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The Revolving Door at DHS Continues

Forget about the Abbott and Costello comedy act about "who's on first?" (in the spirit of the beginning of the baseball playoffs). The more comical routine in Washington, D.C., these days (among the many to choose from) is the question of "who's in charge of cybersecurity at DHS?" Actually, it is not a very funny topic because it concerns a very serious matter. Amit Yoran, director of the National Cyber Security Division, is the latest in a series of departures of individuals who were at the helm of our national strategy.

There has been much speculation in the media as to whether or not Yoran was frustrated by his lack of authority and placement three layers below Secretary Tom Ridge. Although I don't disagree with recent Congressional proposals to elevate the importance of cybersecurity (and I am sure that Yoran would have appreciated the promotion), I think there are other reasons behind his sudden departure. I was with Yoran at a National Press Club event on Thursday morning where he was announcing DHS's support of National Cyber Security Awareness Month and had a hallway conversation with him where he was very engaged regarding cybersecurity training and education. My last words to Yoran were "See you this afternoon" in reference to his scheduled testimony before a Senate committee regarding the security of Internet root servers. When he unexpectedly did not appear at the hearing and an aide was forced to read his written testimony, the news of his "abrupt resignation without notice" on the next day took on new significance for me. While I have theories as to what might have went wrong in those final hours/minutes, I will not speculate here.

Most importantly is the question of what does this mean for higher education? Arguably, DHS and their various programs and initiatives will have little impact - for good or bad - on colleges and universities across the United States. Of course, there is SEVIS, foreign student VISA's, and constraints on security-related research that impact faculty and students. Nonetheless, Yoran's departure from DHS is very unfortunate in many respects. First, Yoran had an affection for higher education that I experienced first-hand. I first met Amit, a few week prior to him beginning his new role at DHS, where he was giving a guest lecture to a group of students at Georgetown University where his wife is also an adjunct faculty member. He also had many close advisors from academia. Second, he had a unique appreciation for the role that higher education played in the cybersecurity of America - as a source of future leaders through our core mission of teaching and learning, as a basic source of much of our new knowledge and subsequent technologies as a result of research and discovery, and as operators of some of the world’s largest collections of computers and high-speed networks. He provided similar remarks at the EDUCAUSE Policy Conference this past Spring. Finally, in the pursuit of public-private partnerships, he consistently included EDUCAUSE, the Security Task Force, and other higher ed partners in both the strategic discussions as well as tactical efforts to implement the National Strategy to Secure Cyberspace. While it is certainly possible for his successor to do the same, it is unfortunate that we will potentially have to begin anew the process of informing, educating, and possibly convincing the national cybersecurity leadership of the important role that higher education plays in this public policy space.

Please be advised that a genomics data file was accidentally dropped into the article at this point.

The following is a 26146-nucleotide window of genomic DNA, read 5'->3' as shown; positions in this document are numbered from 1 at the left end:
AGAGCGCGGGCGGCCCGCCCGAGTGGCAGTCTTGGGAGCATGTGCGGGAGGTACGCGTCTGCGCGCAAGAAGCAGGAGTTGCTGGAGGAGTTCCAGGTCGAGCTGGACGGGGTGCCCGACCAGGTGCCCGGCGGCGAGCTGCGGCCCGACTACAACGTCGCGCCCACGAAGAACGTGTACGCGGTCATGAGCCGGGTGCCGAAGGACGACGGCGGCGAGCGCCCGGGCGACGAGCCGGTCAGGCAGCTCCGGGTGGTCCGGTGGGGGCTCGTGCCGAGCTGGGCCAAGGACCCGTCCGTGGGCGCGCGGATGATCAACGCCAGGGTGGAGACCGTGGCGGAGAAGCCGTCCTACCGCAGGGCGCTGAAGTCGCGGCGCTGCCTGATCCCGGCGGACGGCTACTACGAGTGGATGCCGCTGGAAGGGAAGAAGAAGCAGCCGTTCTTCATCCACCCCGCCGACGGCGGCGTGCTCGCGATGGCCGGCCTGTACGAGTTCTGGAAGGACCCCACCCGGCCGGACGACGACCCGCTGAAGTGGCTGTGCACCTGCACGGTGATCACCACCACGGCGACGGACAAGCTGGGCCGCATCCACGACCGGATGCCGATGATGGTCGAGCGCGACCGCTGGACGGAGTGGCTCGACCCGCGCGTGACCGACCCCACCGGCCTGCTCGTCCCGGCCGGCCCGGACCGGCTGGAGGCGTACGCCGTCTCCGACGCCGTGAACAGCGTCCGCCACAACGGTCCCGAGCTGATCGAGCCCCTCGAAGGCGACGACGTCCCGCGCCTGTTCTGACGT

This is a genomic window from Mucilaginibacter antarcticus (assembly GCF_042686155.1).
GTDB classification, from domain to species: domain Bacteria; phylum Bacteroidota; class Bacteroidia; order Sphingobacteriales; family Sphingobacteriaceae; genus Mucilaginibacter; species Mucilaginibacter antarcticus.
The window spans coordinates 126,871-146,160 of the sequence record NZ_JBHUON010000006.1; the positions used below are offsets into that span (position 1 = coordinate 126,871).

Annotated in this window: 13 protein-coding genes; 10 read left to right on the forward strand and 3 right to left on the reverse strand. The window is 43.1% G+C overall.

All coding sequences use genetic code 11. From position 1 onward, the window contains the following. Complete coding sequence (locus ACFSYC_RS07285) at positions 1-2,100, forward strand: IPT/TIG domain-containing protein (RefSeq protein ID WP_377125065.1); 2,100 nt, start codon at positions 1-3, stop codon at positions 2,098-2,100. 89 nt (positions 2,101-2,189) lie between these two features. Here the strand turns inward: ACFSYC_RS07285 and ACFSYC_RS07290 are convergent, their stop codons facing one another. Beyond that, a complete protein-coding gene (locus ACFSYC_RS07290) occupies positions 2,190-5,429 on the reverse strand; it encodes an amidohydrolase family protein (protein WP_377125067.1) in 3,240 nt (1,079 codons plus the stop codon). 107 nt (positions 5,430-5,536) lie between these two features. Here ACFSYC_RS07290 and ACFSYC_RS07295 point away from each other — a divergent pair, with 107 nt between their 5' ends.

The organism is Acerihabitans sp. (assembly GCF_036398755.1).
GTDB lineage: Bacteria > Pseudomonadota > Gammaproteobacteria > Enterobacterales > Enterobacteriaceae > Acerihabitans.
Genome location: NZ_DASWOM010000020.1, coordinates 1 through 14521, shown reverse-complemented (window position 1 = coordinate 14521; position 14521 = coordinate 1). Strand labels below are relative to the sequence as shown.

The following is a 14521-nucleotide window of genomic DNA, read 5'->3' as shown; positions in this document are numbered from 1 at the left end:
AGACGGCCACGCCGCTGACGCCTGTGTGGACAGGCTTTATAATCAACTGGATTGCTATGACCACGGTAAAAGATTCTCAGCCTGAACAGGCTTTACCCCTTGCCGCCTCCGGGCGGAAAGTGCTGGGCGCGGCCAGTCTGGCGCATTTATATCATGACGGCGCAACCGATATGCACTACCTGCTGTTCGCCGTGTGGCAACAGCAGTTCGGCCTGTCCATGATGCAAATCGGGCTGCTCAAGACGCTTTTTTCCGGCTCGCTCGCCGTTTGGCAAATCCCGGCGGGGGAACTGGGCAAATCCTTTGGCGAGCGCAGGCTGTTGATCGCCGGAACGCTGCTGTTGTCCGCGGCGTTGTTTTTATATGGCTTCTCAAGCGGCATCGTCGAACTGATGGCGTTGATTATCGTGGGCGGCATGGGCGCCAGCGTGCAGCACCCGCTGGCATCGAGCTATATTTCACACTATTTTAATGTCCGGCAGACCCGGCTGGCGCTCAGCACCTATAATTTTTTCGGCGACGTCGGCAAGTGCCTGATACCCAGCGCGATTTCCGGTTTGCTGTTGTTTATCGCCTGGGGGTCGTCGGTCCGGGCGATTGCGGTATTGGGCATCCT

I wish Amit Yoran well. He will land on his feet and we are all the better for his leadership this past year. Despite his polite remarks in press accounts that I have read, there are serious systemic problems that remain. The good news is that we've become accustomed to the "revolving door" - now at DHS and previously in the White House when cybersecurity was headquartered in the Executive Office. So, we will stay the course and do our best to keep the new leadership honest and forge a partnership that will hopefully be as productive as what we experienced under former cybersecurity czar Richard Clarke, Howard Schmidt, and most recently Amit Yoran.

For some press accounts of Yoran's sudden departure, see:

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